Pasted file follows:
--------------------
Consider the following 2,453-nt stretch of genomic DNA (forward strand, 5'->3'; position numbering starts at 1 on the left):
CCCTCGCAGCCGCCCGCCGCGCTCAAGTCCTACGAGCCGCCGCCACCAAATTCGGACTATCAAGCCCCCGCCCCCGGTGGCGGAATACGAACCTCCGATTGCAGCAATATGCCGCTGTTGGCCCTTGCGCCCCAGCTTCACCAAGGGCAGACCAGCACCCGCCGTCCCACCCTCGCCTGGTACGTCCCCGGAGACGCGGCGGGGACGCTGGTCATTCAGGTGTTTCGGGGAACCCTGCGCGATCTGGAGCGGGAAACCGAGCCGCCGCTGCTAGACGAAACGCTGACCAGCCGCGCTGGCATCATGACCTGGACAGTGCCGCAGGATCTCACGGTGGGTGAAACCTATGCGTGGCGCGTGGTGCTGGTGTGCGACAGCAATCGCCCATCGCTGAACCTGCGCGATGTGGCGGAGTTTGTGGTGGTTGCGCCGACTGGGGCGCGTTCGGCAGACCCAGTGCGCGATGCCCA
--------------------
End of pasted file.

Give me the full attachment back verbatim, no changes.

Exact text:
Consider the following 2,453-nt stretch of genomic DNA (forward strand, 5'->3'; position numbering starts at 1 on the left):
CCCTCGCAGCCGCCCGCCGCGCTCAAGTCCTACGAGCCGCCGCCACCAAATTCGGACTATCAAGCCCCCGCCCCCGGTGGCGGAATACGAACCTCCGATTGCAGCAATATGCCGCTGTTGGCCCTTGCGCCCCAGCTTCACCAAGGGCAGACCAGCACCCGCCGTCCCACCCTCGCCTGGTACGTCCCCGGAGACGCGGCGGGGACGCTGGTCATTCAGGTGTTTCGGGGAACCCTGCGCGATCTGGAGCGGGAAACCGAGCCGCCGCTGCTAGACGAAACGCTGACCAGCCGCGCTGGCATCATGACCTGGACAGTGCCGCAGGATCTCACGGTGGGTGAAACCTATGCGTGGCGCGTGGTGCTGGTGTGCGACAGCAATCGCCCATCGCTGAACCTGCGCGATGTGGCGGAGTTTGTGGTGGTTGCGCCGACTGGGGCGCGTTCGGCAGACCCAGTGCGCGATGCCCA